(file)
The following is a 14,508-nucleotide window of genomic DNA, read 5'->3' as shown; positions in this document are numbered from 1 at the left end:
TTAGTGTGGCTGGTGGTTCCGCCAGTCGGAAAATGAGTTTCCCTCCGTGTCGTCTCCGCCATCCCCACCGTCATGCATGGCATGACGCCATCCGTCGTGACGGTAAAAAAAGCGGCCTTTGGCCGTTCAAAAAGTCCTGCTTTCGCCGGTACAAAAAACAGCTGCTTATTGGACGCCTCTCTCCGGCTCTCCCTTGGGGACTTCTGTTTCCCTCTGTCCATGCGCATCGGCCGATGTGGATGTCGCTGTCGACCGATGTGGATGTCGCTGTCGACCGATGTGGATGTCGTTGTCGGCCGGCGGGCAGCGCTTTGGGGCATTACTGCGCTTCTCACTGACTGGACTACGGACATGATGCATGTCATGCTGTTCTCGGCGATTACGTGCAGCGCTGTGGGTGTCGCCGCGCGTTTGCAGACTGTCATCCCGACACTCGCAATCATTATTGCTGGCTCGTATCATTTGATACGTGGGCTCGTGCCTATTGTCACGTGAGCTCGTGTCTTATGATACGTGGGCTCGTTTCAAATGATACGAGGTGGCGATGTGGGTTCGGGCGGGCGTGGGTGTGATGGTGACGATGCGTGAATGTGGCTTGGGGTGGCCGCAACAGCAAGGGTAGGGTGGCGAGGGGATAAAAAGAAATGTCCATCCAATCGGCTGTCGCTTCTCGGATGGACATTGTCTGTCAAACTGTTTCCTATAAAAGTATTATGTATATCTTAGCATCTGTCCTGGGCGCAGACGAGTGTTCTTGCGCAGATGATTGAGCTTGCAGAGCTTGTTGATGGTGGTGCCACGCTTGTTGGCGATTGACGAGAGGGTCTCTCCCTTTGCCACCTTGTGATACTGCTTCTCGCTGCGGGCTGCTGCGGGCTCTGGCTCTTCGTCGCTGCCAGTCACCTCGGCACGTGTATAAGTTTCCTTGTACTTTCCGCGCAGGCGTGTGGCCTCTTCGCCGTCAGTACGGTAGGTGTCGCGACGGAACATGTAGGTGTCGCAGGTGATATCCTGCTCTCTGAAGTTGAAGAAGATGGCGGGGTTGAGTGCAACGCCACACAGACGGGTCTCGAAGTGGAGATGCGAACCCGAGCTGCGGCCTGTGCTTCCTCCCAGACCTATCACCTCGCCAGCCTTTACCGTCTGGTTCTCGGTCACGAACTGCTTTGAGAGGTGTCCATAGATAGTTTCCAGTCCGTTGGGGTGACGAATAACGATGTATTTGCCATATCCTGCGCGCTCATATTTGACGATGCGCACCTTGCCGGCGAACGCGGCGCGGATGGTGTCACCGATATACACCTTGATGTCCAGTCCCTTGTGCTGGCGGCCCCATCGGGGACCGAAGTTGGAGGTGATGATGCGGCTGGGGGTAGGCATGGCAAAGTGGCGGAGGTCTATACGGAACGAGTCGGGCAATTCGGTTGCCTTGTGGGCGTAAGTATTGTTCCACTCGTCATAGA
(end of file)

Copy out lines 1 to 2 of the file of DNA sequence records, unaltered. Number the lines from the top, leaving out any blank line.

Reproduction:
The following is a 14,508-nucleotide window of genomic DNA, read 5'->3' as shown; positions in this document are numbered from 1 at the left end:
TTAGTGTGGCTGGTGGTTCCGCCAGTCGGAAAATGAGTTTCCCTCCGTGTCGTCTCCGCCATCCCCACCGTCATGCATGGCATGACGCCATCCGTCGTGACGGTAAAAAAAGCGGCCTTTGGCCGTTCAAAAAGTCCTGCTTTCGCCGGTACAAAAAACAGCTGCTTATTGGACGCCTCTCTCCGGCTCTCCCTTGGGGACTTCTGTTTCCCTCTGTCCATGCGCATCGGCCGATGTGGATGTCGCTGTCGACCGATGTGGATGTCGCTGTCGACCGATGTGGATGTCGTTGTCGGCCGGCGGGCAGCGCTTTGGGGCATTACTGCGCTTCTCACTGACTGGACTACGGACATGATGCATGTCATGCTGTTCTCGGCGATTACGTGCAGCGCTGTGGGTGTCGCCGCGCGTTTGCAGACTGTCATCCCGACACTCGCAATCATTATTGCTGGCTCGTATCATTTGATACGTGGGCTCGTGCCTATTGTCACGTGAGCTCGTGTCTTATGATACGTGGGCTCGTTTCAAATGATACGAGGTGGCGATGTGGGTTCGGGCGGGCGTGGGTGTGATGGTGACGATGCGTGAATGTGGCTTGGGGTGGCCGCAACAGCAAGGGTAGGGTGGCGAGGGGATAAAAAGAAATGTCCATCCAATCGGCTGTCGCTTCTCGGATGGACATTGTCTGTCAAACTGTTTCCTATAAAAGTATTATGTATATCTTAGCATCTGTCCTGGGCGCAGACGAGTGTTCTTGCGCAGATGATTGAGCTTGCAGAGCTTGTTGATGGTGGTGCCACGCTTGTTGGCGATTGACGAGAGGGTCTCTCCCTTTGCCACCTTGTGATACTGCTTCTCGCTGCGGGCTGCTGCGGGCTCTGGCTCTTCGTCGCTGCCAGTCACCTCGGCACGTGTATAAGTTTCCTTGTACTTTCCGCGCAGGCGTGTGGCCTCTTCGCCGTCAGTACGGTAGGTGTCGCGACGGAACATGTAGGTGTCGCAGGTGATATCCTGCTCTCTGAAGTTGAAGAAGATGGCGGGGTTGAGTGCAACGCCACACAGACGGGTCTCGAAGTGGAGATGCGAACCCGAGCTGCGGCCTGTGCTTCCTCCCAGACCTATCACCTCGCCAGCCTTTACCGTCTGGTTCTCGGTCACGAACTGCTTTGAGAGGTGTCCATAGATAGTTTCCAGTCCGTTGGGGTGACGAATAACGATGTATTTGCCATATCCTGCGCGCTCATATTTGACGATGCGCACCTTGCCGGCGAACGCGGCGCGGATGGTGTCACCGATATACACCTTGATGTCCAGTCCCTTGTGCTGGCGGCCCCATCGGGGACCGAAGTTGGAGGTGATGATGCGGCTGGGGGTAGGCATGGCAAAGTGGCGGAGGTCTATACGGAACGAGTCGGGCAATTCGGTTGCCTTGTGGGCGTAAGTATTGTTCCACTCGTCATAGA